Here’s a question that may not have occurred to you before: When is a wine like a burrito? The answer, as I recently discovered, becomes clear when you’re making one—specifically, a red blend.
Let me define the term. In the US, a red blend is essentially any domestic wine that’s not made from a specific grape variety. If you’ve ever purchased Apothic Red or Gnarly Head Authentic Black at a supermarket for $15 or so, you’re part of the trend (oddly enough, a $750 bottle of Harlan Estate falls into the category, too). Red blends now sell more, by volume, than either Pinot Noir or Merlot, and they’re on track to become even more popular than Cabernet Sauvignon, the longtime red wine king.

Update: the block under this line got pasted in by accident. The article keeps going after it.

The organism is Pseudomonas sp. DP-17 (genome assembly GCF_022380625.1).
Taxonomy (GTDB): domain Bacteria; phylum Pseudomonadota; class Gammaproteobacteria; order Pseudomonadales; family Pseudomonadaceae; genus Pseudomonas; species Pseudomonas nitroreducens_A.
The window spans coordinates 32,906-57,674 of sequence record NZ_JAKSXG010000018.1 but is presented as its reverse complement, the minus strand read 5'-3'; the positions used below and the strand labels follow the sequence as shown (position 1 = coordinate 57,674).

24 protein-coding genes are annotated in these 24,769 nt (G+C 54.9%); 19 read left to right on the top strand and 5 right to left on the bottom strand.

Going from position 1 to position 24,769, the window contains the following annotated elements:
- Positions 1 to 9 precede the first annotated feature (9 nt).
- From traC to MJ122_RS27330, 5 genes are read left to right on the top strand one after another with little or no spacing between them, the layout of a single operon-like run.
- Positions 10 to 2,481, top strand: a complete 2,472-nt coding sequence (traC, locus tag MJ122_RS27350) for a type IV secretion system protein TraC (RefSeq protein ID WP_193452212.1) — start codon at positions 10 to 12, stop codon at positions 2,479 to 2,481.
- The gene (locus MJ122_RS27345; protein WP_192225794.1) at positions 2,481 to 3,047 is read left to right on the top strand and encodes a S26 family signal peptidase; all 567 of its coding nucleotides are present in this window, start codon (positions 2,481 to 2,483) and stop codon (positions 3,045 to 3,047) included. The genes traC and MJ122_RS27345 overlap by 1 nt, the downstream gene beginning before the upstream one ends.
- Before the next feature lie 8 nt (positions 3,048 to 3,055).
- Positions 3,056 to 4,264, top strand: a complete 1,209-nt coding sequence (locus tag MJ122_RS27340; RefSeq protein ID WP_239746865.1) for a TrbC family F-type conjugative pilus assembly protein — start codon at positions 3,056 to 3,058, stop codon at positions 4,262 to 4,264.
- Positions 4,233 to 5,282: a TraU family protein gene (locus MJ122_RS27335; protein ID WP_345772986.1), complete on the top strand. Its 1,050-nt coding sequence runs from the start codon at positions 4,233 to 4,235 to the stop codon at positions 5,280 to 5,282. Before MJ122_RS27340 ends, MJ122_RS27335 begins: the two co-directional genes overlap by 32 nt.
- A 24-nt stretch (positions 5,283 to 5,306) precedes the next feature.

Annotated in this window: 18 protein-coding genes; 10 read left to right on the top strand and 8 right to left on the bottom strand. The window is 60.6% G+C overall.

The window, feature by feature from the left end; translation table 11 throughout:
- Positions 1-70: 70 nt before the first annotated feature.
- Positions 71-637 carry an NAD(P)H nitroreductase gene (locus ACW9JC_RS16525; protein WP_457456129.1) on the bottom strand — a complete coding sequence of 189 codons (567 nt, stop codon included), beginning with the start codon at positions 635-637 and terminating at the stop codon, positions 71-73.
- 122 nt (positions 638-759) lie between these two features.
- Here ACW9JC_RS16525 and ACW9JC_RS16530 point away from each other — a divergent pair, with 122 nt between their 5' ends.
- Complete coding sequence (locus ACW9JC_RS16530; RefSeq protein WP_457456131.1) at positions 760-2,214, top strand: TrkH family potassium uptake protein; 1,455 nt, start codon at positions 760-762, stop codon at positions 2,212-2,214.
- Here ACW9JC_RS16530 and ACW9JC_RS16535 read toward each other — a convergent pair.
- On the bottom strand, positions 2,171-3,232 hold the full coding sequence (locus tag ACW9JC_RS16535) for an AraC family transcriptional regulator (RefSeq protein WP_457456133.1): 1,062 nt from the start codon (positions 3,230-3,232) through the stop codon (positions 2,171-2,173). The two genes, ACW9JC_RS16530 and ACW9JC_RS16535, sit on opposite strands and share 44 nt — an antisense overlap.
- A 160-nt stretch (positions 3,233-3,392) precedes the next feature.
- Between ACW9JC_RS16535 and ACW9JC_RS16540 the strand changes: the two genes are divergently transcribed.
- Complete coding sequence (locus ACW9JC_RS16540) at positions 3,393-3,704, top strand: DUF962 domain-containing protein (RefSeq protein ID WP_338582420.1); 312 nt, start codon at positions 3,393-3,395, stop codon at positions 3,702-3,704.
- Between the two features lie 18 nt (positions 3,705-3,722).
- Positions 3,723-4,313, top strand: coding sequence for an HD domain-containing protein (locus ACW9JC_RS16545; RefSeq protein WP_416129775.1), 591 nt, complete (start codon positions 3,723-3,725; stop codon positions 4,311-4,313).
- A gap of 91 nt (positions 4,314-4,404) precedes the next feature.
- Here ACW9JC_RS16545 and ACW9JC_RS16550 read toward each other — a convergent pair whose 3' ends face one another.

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It’s a strange category, because many, and possibly even most, red wines are and have always been blends. A grand cru Bordeaux made from 100 percent Cabernet is the exception rather than the rule, as are Chiantis made from 100 percent Sangiovese. Also, California law only requires a wine to include 75 percent of the grape variety on the label, which means the bargain Pinot Noir you had at a dinner party the other night might well have been 10 percent Syrah. (Just don’t tell your host.)